Speed, Speed, And More Speed: The Differences Between 6-Man Football and 11-Man Football

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Photo via Brandi Parks

In 2008, I moved back to the U.S. after living overseas for seven and a half years as a member of the military. During that time, I started coaching high school football for the teams on the bases I was stationed at. For one year, I was a receiver’s coach for the high school in Naples, Italy. The following year I was moved to Bitburg, Germany where I coached running backs for three seasons. Both schools were small but played 11-man football. Then it was time to move back to the U.S., as I looked for a job in teaching and coaching all I could find was a small private school job in Bellville, Texas. The catch? It was the offensive coordinator position for a school that played six-man football.

Six-man football is different; first the field is smaller. Instead of a field that is 53 and 1/3 yards wide by 100 yards long a six-man field is 40 yards wide and 80 yards long. In my first year at coaching in my tiny school in Bellville we showed up at a school that played their games on a regular sized high school field, which isn’t uncommon, but normally the sidelines are shortened to the 40-yard width by extending 80 yards of fire hose on one side of the field. The team we played didn’t have anything to mark that sideline so we played on a regular sized field. By the end of the first quarter our team was exhausted and the score was something like 42-40. Oh, did I tell you the scores are usually high in six-man? Well they are, it isn’t uncommon to see final scores of 96-88 having some who look at the box score thinking that the newspaper accidentally put a basketball score in the football column.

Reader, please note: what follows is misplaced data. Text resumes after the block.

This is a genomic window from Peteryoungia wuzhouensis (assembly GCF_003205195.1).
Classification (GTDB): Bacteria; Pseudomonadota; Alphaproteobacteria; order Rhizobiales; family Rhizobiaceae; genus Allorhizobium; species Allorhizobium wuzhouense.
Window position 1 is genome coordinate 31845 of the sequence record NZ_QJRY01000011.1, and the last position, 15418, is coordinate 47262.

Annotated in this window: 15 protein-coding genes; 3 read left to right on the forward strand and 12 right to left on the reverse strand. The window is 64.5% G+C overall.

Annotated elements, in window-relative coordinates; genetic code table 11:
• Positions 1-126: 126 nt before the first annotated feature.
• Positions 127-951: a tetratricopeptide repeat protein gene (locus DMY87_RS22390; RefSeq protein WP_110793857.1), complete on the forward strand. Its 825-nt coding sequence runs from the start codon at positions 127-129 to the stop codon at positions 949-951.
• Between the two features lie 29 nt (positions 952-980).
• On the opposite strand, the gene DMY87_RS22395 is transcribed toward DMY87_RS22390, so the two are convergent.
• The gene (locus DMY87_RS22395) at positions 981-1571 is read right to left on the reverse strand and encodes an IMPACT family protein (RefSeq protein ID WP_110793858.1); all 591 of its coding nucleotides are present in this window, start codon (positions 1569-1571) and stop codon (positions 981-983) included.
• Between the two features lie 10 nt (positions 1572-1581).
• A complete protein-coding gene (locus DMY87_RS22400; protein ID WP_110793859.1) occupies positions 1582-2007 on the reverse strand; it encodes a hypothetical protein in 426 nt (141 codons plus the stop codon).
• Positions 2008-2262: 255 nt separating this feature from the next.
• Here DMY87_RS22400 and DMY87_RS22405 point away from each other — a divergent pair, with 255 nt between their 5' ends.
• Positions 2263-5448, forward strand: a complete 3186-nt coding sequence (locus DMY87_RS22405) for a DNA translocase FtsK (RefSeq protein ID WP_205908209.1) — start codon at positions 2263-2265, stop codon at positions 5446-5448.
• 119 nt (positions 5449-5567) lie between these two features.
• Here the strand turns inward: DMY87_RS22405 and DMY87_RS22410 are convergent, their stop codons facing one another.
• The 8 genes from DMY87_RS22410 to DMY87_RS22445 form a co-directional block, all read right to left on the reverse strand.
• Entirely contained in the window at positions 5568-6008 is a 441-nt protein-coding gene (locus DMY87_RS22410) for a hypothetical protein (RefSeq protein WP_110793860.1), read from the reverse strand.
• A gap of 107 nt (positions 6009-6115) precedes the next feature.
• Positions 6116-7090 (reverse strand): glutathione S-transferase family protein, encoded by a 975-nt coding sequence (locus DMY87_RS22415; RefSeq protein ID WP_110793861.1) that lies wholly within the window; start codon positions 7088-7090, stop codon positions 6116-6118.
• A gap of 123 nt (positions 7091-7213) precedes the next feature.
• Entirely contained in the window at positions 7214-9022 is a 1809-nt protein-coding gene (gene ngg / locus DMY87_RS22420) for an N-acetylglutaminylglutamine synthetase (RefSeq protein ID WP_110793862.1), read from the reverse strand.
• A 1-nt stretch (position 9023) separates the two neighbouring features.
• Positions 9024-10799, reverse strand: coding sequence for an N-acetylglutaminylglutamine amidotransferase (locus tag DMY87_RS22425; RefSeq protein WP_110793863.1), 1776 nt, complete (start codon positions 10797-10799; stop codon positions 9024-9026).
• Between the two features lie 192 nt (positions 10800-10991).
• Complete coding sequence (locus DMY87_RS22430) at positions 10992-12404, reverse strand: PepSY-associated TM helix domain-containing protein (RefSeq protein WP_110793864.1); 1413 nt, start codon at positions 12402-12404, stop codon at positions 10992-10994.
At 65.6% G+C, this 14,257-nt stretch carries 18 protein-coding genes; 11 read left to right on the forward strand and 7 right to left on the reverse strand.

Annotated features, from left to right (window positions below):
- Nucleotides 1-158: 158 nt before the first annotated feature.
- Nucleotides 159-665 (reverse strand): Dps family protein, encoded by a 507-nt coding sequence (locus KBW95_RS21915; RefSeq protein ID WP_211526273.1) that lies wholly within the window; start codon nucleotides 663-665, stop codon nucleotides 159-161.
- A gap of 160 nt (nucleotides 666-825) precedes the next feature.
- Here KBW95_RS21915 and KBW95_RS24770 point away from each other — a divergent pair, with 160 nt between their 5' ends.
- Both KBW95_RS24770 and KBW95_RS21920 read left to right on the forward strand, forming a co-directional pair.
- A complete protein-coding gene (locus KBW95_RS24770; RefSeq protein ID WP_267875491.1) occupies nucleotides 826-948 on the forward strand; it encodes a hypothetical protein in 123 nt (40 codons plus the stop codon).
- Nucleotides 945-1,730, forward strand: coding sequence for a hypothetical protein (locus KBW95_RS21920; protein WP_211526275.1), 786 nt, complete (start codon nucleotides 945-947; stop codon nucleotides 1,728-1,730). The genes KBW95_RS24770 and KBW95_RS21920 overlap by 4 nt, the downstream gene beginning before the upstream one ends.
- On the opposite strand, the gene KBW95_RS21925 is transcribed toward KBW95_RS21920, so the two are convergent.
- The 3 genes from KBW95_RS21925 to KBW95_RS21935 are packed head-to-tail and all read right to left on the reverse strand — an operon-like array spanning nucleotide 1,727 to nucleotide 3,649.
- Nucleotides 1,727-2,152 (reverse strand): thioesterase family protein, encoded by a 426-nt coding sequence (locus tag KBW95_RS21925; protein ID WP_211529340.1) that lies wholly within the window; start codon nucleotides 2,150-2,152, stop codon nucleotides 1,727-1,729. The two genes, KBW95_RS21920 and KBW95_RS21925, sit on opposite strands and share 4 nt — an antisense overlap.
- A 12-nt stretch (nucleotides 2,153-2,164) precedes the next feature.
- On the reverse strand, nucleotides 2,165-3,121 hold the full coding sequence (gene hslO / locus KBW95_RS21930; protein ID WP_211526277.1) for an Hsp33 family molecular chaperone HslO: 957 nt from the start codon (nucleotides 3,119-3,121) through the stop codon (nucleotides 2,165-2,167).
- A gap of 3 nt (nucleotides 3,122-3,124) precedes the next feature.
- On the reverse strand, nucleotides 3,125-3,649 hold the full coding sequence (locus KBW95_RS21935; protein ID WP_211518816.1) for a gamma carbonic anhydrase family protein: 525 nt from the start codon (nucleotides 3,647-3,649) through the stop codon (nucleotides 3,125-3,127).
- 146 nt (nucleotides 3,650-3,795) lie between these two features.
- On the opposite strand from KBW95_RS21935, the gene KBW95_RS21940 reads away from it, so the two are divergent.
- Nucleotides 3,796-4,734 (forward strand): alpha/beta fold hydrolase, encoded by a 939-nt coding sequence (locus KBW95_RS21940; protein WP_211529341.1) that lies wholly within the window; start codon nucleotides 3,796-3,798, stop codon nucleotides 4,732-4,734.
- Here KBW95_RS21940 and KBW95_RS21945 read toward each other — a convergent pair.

Six-man is unique in that every player on the field regardless of position is eligible to catch a pass, that’s right, the big offensive linemen are just as eligible to receive a pass than the speedy running backs and receivers. Perhaps the biggest thing that I had to get used to as a coach is that my quarterback couldn’t run the ball. In six-man rules there must be two ball exchanges before a running play can cross the line of scrimmage. The center snapping the ball to the to the quarterback counts as the first exchange, however, the quarterback must either hand the ball off or throw. This changed what I looked for in a quarterback, I didn’t need someone who could run, instead I wanted someone who could throw and could block. That is why my quarterback that year we made a semi-final run was built more like a full back than a traditional quarterback. He had a heck of an arm but he could knock some people on their tails after pitching the ball to our running back for the second exchange.

The other big difference is there is a mercy rule in six-man. At any time after half-time if the score differential exceeds 45 points the game is over, however, the game has to get to halftime before the mercy rule can take place.

While there may be different rules the game is the game but a team with the most speed wins, it isn’t about having an Alabama type offense or Ohio State defense playing smash mouth football but about speed, the team with the majority of speed has the advantage.

Needless to say, the state games are going to be a blast to watch and I anticipate some very high scoring games and a lot of running.


Brought to you by:

Jamar Roofing





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